Last week, Candice Brittain (Director of Outreach and Partnerships), Meagan Gary (CEI Scientist) and Eric Schneider (CEI Scientist) attended the 8 th Biennial Abaco Science Alliance Conference in Marsh Harbour, Abaco.  Hosted by Friends of the Environment, the conference attracted researchers, government officials, local stakeholders and a range of other conservation-minded participants from across The Bahamas and abroad.  The conference hosted great scientific presentations as well as important networking opportunities for collaborative work. Candice presented on the ongoing parrotfish project in partnership with ISER-Caribe.

The first year of the project focused on fisher and consumer perceptions of parrotfish with the goal of developing long-term education and management strategies in The Bahamas. This year a communication campaign will be launched sharing the important ecological role adult parrotfish play in the marine ecosystem as the most dominant algae grazers on the coral reefs, maintaining healthy habitat for other important animals like grouper and crawfish (spiny lobster).

  Meagan Gary, CEI Scientist

Meagan Gary, CEI Scientist

Meagan spoke about the spatial variation in green sea turtle diet. This is a part of a larger study that is monitoring seasonal and spatial fluctuations in seagrass growth and distribution and its influence on green sea turtle diet. The inception of this project was due to social survey results showing that a large percentage of people living in Eleuthera believe that green sea turtles eat fish and conch. Understanding green sea turtle diet is integral as ecosystem management continues to develop in The Bahamas.

  Eric Schneider, CEI Scientist

Eric Schneider, CEI Scientist

Eric presented the early findings of several projects looking into the sustainability of the emerging stone crab fishery in The Bahamas. As this new export fishery develops, it will be increasingly important to ensure the science and regulations behind it are adequate. The presentation lead to conversations with a local fisher/exporter and several fisheries officers and managers that all showed interest in the research and eagerness to support the work moving forward.

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Understanding Bonefish Spawning

Understanding Bonefish Spawning

Not much is known about bonefish spawning or their juvenile stages. As a $141 million-dollar industry in The Bahamas alone, understanding these crucial phases of the bonefish lifecycle is important to ensure the population is kept healthy and the fishery sustainable. In the past few months, Dr Travis Van Leuween and the Flats Ecology team focused on identifying and understanding bonefish spawning behavior.

 Bonefish in one of the wet-lab tanks at CEI

Bonefish in one of the wet-lab tanks at CEI

 Bonefish eggs collected in the wet-lab this week

Bonefish eggs collected in the wet-lab this week

In partnership with the Bonefish and Tarpon Trust, the team has been tracking the hormone levels of 43 individual fish using blood samples to create hormone profiles during both spawning and non-spawning time periods for the last eight months. By matching hormone levels to potential spawning events, we can identify hormones which may promote reproductive cues including egg and sperm production. We have also collected data on environmental cues including lunar phase and water temperature.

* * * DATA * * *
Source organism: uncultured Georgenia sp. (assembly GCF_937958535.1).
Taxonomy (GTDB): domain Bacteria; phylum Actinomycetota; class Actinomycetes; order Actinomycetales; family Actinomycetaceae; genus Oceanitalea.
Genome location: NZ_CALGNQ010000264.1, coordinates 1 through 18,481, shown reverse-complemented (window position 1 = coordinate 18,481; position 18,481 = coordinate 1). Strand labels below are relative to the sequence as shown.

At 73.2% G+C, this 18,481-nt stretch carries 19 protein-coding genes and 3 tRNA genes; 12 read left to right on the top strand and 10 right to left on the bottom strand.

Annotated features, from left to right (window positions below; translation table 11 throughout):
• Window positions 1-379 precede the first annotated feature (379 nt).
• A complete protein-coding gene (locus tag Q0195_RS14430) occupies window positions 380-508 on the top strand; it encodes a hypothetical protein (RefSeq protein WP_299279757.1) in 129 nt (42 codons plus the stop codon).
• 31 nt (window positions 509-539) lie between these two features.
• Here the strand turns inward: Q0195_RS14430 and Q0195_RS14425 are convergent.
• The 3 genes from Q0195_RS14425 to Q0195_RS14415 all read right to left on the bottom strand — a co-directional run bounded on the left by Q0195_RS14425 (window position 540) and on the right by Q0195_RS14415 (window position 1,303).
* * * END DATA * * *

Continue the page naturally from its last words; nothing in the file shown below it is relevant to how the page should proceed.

Prior to the last full moon, we collected bonefish from what is believed to be a spawning aggregation in order to attempt to spawn individuals in the lab. Performing cannulations on all fish captured, we identified which individuals were fertile. We then injected our lab-reared fertile female along with the newly captured egg-bearing females with hormones to accelerate egg development and promote egg release, but unfortunately our attempts were as of now unsuccessful. We are hoping to have more luck with the next full moon when we will be joined by researchers from Florida Institute of Technology and Florida State University. This is the first parallel study to record hormone profiles and bonefish spawning in a lab environment, and we are hopeful that future attempts will be a success.

    The Flats Team includes (from left to right) Olivia Eisenbach, Dr Travis Van Leeuwen, Cynthia Hsia, Danielle Orrell, Greg Sayles

 

The Flats Team includes (from left to right) Olivia Eisenbach, Dr Travis Van Leeuwen, Cynthia Hsia, Danielle Orrell, Greg Sayles

CEI research teams present at Fall 2017 Parents Weekend

Collaborating with Island School students is always a rewarding experience for CEI researchers, and it was no different for the class of Fall ‘17. This semester, CEI research classes both built upon previously established projects and pioneered new ones.

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Senior Research Assistant Meagan Gary and Research Technician Chelsea Begnaud worked with six students to determine the optimal time to collect diet samples from green turtles (Chelonia mydas). This methods study fits within the wider, ongoing turtle research at CEI looking at seasonal and spatial variations in their diet. Having performed esophageal lavage at different times of the day and different tidal states, the team presented preliminary results regarding the optimal conditions at which to collect diet sample to maximize their size.


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Research Associate Dr Nathan Robinson and Research Technician Giulia Cardoso co-advised seven students on the very first drone-based research project at CEI. The team conducted paired drone and snorkel surveys in two mangrove creeks, and compared results to assess the advantages and limitations of using drones to monitor megafauna in shallow-water environments. The results are highly encouraging, showing that some species, such as lemon sharks (Negaprion brevirostris) and bonefish (Albula vulpes), are preferentially spotted on drone surveys.


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The third research class was led by Senior Research Assistant Eric Schneider and Research Technician Reid Webb. The two advisors and their six students worked on a new project focusing on the ecological significance of fish aggregation devices (FADs) and their role as conservation tools. In collaboration with some CSD staff members, the team successfully assembled and deployed sub-surface FADs and began monitoring their early colonization by pelagic species.

All three teams delivered excellent presentations, leaving the 150-strong crowd of parents, siblings and community members incredibly impressed by their grasp of the science conducted and their confidence in communicating it. The class advisors and the rest of CEI are extremely proud of the Fall ’17 research teams and wish them all the best for the rest of the semester!